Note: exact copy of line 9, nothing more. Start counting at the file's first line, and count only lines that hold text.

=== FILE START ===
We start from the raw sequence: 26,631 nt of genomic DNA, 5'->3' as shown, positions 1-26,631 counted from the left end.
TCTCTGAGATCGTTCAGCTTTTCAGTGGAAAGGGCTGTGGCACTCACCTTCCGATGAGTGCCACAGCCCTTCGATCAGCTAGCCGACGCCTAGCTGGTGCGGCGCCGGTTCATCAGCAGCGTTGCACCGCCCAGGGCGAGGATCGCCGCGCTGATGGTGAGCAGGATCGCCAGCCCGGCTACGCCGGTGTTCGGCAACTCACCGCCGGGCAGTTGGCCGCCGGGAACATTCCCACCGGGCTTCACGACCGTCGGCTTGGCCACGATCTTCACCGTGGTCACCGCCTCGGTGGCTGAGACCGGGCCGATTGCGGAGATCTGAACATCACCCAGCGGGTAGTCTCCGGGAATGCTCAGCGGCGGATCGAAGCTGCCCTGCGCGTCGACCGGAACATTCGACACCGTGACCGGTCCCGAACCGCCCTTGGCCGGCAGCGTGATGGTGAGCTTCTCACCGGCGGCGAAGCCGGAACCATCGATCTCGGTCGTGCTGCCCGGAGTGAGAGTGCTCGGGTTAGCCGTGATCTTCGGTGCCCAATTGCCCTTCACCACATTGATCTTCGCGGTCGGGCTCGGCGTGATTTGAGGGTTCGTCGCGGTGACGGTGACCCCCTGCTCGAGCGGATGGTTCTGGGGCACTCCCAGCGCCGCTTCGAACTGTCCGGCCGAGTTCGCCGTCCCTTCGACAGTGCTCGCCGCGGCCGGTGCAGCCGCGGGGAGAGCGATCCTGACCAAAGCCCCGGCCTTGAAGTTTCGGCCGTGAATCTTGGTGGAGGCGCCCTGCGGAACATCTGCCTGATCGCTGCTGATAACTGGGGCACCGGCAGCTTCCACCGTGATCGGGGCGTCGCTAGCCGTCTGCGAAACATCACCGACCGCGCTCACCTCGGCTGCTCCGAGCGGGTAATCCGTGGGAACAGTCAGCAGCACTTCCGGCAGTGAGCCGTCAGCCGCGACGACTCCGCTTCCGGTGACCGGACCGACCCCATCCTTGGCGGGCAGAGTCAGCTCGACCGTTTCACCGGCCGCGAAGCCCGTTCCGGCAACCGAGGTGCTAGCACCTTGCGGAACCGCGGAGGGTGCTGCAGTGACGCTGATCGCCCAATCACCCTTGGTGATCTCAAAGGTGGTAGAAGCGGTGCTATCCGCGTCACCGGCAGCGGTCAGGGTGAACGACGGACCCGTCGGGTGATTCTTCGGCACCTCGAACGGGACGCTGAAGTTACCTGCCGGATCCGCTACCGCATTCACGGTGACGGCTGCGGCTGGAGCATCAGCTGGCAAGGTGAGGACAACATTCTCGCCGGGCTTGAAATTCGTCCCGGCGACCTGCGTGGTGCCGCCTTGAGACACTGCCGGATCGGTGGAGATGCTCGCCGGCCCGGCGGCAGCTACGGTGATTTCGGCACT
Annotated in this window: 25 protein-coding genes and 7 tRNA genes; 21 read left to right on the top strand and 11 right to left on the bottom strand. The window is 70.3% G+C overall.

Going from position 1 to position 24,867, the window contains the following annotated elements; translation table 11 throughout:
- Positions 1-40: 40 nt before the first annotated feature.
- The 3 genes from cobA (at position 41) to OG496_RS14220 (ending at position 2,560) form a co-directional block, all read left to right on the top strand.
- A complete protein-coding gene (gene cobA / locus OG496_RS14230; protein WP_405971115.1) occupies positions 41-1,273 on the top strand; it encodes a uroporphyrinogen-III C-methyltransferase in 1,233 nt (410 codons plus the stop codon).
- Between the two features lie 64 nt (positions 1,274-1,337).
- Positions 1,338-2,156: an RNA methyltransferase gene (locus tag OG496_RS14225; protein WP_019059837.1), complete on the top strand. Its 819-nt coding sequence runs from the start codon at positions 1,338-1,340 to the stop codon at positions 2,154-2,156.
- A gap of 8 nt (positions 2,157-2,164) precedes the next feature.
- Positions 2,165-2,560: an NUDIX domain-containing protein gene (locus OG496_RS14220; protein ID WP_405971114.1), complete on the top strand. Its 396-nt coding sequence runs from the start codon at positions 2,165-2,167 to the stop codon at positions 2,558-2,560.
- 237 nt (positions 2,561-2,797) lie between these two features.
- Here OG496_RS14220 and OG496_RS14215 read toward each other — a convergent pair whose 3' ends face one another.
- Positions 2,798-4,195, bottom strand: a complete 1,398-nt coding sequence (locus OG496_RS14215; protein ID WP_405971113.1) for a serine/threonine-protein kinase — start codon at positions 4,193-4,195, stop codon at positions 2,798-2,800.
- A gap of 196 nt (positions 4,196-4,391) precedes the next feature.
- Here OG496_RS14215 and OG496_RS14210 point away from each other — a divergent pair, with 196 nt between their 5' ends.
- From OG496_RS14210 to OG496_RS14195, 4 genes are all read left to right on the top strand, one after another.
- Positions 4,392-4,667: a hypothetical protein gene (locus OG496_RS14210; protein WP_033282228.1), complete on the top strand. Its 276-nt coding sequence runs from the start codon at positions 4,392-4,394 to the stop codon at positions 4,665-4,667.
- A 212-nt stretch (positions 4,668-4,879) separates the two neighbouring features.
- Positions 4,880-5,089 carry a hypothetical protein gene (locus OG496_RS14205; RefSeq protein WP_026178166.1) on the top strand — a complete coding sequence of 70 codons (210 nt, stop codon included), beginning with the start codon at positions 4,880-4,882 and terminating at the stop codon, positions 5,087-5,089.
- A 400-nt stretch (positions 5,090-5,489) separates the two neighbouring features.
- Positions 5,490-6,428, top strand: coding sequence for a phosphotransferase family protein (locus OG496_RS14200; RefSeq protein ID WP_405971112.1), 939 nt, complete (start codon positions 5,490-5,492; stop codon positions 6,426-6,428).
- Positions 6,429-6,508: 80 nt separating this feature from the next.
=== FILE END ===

- Positions 1,338-2,156: an RNA methyltransferase gene (locus tag OG496_RS14225; protein WP_019059837.1), complete on the top strand. Its 819-nt coding sequence runs from the start codon at positions 1,338-1,340 to the stop codon at positions 2,154-2,156.